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How Brazil, Panama and Costa Rica Breathed New Life Into Their Degraded Lands

This is the third installment of our Restoration Global Tour blog series. The series examines restoration success stories in Asia, Latin America, Africa, Europe and North America. Tune in over the coming months for additional installments, or check out our Restoration Diagnostic for more information.

Latin America and the Caribbean are home to some of the most biodiverse and productive ecosystems in the world. The region holds about half of the world’s tropical forests, and more than 30 percent of its mammals, reptiles, birds and amphibians. But despite the region’s ecological importance, more than 200 million hectares (494.2 million acres) of land has been completely deforested or degraded in the past century, an area the size of Mexico.

All hope is not lost. Case studies from WRI’s Restoration Diagnostic show that land restoration in Latin America and the Caribbean has been done before. Successes from Brazil, Panama and Costa Rica offer lessons on how to get degraded land back into productive use.

Brazil Revitalizes Urban Forests

Located inside the city of Rio de Janeiro, Tijuca National Park is one of the largest urban forests in the world – but that was not always the case.

In the mid-19th century, agricultural expansion—especially coffee plantations—degraded and deforested the area that now encompasses the park. Yet leaders also recognized an opportunity to use this land to bring ecosystem services like watershed protection to a growing city, and in the 1860s, Brazil established Tijuca Forest as the country’s first conservation area. Over the next 25 years, the country planted nearly 90,000 trees.

However, making Tijuca a protected area was not enough to completely restore economic and ecological benefits to the region. Severe water crises (similar to the ones now afflicting Brazil) led the Brazilian government to designate the area as a national park in 1961. This allowed for the scaling up of restoration efforts, as the government realized vegetation’s benefits of modulating water flows, slowing runoff in the rainy season and capturing water during the dry season. Over time, the park has improved Rio’s water supply and air quality, added recreational opportunities and provided habitat for animals.

Panama Restores Watersheds While Promoting Trade

Nearly 50 percent of the Panama Canal Watershed is covered by forests, and it’s one of the most biodiverse areas in the world, despite 200 years of degradation and deforestation.

Forests were first cleared in the late 1800s to make way for railroads and other infrastructure needed to build the Panama Canal. Deforestation continued between 1904 and 1914 as the U.S. government built and opened the canal, one of the world’s largest trade routes, and further accelerated in 1979 when Panama received control of the canal from the United States.

However, diverse actors such as administrators, scientists, politicians and conservationists eventually recognized that preserving reliable water flows through natural or “green infrastructure” was essential to preserving the functioning of the canal itself. In the 1980s, the government began enforcing legislation that prohibited deforestation and mandated forest restoration in the region. In 2011, the Panama Canal Authority formally initiated a reforestation program meant to protect dry season water flows required for day-to-day operation of the canal and secure drinking water for 1.3 million people (about two-thirds of the national population). Today, the watershed serves as a source of freshwater for electricity generation and for the operation of the canal’s navigational locks.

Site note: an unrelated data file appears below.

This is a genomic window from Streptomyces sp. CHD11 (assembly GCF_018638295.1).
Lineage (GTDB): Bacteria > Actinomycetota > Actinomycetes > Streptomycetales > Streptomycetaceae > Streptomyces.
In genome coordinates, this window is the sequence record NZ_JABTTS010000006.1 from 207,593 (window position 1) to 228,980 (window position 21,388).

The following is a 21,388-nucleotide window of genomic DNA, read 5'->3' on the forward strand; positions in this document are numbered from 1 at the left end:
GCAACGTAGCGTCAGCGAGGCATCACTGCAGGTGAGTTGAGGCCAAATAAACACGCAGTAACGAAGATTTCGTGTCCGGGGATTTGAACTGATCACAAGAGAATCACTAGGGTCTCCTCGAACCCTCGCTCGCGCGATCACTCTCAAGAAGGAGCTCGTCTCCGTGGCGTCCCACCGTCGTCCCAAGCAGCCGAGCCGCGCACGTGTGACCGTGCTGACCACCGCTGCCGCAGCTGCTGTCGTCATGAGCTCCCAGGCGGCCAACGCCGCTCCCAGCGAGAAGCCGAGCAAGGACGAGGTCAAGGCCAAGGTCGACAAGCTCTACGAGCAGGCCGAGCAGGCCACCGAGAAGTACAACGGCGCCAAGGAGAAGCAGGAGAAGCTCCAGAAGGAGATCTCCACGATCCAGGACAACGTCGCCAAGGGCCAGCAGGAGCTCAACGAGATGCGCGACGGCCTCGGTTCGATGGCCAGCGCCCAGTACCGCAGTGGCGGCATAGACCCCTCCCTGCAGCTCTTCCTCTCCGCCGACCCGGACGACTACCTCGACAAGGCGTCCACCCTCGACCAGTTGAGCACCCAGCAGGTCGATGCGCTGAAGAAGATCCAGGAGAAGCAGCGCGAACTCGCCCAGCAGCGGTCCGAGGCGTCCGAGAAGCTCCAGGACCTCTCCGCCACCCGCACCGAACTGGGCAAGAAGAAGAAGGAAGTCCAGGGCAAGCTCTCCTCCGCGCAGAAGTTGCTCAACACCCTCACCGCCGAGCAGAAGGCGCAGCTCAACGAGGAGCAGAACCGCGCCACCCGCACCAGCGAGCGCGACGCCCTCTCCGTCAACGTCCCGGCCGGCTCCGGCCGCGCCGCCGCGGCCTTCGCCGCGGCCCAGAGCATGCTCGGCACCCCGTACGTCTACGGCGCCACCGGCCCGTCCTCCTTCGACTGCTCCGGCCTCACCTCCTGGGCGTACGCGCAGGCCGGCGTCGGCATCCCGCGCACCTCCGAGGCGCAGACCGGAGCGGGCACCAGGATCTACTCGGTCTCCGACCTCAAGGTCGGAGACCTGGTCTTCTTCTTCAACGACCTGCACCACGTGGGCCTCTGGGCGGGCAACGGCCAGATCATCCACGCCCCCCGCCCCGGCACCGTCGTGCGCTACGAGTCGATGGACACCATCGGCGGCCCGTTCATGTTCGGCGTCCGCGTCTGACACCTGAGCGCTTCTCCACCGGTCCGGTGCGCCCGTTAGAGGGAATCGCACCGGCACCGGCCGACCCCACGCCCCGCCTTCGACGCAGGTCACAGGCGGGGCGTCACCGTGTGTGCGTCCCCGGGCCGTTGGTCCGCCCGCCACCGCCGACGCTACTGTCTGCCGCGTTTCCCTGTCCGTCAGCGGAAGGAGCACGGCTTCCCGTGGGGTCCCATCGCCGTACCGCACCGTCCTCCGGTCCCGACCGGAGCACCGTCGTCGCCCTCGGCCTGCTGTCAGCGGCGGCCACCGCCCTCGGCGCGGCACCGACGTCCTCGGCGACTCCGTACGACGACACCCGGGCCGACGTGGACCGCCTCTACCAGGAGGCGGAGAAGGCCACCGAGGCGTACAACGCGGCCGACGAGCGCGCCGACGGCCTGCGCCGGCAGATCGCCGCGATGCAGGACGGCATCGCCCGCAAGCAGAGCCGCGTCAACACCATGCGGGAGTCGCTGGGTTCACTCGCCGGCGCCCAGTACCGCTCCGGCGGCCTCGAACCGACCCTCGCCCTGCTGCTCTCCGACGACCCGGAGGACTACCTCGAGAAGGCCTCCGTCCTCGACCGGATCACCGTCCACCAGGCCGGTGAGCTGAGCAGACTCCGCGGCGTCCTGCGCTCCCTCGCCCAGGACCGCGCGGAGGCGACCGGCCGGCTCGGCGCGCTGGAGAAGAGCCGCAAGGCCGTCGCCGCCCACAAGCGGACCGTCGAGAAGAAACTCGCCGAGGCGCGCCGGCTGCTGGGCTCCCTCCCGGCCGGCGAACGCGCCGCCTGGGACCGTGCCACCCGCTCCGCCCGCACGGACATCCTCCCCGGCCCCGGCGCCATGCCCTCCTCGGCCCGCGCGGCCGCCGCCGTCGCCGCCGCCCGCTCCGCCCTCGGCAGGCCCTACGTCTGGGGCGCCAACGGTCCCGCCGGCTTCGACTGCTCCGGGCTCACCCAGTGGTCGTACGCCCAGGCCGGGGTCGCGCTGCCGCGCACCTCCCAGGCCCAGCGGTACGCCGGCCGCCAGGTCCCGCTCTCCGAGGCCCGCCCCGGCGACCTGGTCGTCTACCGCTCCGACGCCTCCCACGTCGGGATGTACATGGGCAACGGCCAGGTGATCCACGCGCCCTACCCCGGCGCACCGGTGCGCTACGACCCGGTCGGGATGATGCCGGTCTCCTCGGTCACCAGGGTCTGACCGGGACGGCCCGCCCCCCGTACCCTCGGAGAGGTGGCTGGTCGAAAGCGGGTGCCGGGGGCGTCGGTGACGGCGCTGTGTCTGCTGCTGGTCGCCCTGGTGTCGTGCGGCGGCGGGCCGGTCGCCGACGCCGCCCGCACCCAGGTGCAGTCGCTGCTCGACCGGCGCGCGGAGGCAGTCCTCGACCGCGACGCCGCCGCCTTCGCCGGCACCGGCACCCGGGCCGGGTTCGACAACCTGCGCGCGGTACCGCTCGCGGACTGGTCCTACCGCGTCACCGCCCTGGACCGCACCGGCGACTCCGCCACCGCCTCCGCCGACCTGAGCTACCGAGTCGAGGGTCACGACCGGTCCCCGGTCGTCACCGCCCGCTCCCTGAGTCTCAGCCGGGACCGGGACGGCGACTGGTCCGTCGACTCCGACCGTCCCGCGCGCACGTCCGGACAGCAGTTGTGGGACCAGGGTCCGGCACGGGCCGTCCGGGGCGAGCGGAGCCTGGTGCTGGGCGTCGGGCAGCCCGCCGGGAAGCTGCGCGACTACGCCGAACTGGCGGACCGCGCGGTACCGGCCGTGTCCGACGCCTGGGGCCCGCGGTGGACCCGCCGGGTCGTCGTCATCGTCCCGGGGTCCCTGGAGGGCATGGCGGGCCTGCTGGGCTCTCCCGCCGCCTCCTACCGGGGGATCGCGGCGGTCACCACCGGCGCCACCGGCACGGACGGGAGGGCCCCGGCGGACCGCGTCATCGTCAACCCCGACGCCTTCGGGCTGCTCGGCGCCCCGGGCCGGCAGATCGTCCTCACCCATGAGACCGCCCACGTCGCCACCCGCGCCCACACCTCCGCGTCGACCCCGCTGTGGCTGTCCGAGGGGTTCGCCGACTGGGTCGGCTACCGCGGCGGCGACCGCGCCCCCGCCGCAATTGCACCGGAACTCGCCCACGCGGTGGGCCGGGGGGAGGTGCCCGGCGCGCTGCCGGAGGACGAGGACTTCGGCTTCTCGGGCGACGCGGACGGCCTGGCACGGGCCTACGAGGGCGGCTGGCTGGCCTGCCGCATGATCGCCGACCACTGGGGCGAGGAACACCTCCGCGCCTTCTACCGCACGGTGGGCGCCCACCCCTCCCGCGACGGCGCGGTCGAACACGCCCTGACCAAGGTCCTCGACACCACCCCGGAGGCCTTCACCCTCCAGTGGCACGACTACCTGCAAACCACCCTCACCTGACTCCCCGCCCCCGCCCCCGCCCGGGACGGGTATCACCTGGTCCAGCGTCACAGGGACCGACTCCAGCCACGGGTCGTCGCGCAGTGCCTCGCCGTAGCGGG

Costa Rica Reduces Pressure on Forests

Costa Rica’s forests are starting to rebound after taking a huge hit decades ago.

Crop production, cattle grazing and rapid expansion of its road network reduced forest cover in Costa Rica from 77 to 41 percent between 1943 and 1986. This deforestation also spurred soil erosion, which threatened to clog the hydropower reservoirs that provide about 75 percent of the nation’s electricity.

The situation is now improving thanks to a restructuring of financial incentives.

To start, the government provided tax deductions in the 1970s for landowners who restored degraded landscapes, replaced in the 1990s by a Payment for Ecosystem Services (PES) scheme that gave landowners money for protecting forests or planting trees. 

But things didn’t truly start to change until the country stopped subsidizing activities causing deforestation in the first place. In the mid 1980s, the World Bank reduced cattle ranching subsidies in the country, fundamentally taking pressure off lands and forests. As a result of this structural adjustment program, the nation’s cattle herd declined by a third, demand for grazing pasture declined, and the land was allowed to regenerate. As of 2005, forest area had increased to 2.45 million hectares (6 million acres), or 48 percent of the country.

However, competition continues for land in Costa Rica, especially where government compensation lags behind the benefits of developing forest land. New financial incentives could help multiple types of landowners pursue restoration opportunities.

Scaling Up the Successes

The future of restoration in Latin America and the Caribbean is promising. A regional project called Initiative 20x20 has already secured commitments to restore 27.7 million hectares (68.5 million acres) of land by 2020—an area the size of the United Kingdom —with private impact investors earmarking $1.15 billion to support restoration projects.

As the reasons to restore become increasing apparent through stories from Brazil, Panama, Costa Rica and other successes, look to this region as a frontier for the emerging global restoration movement.

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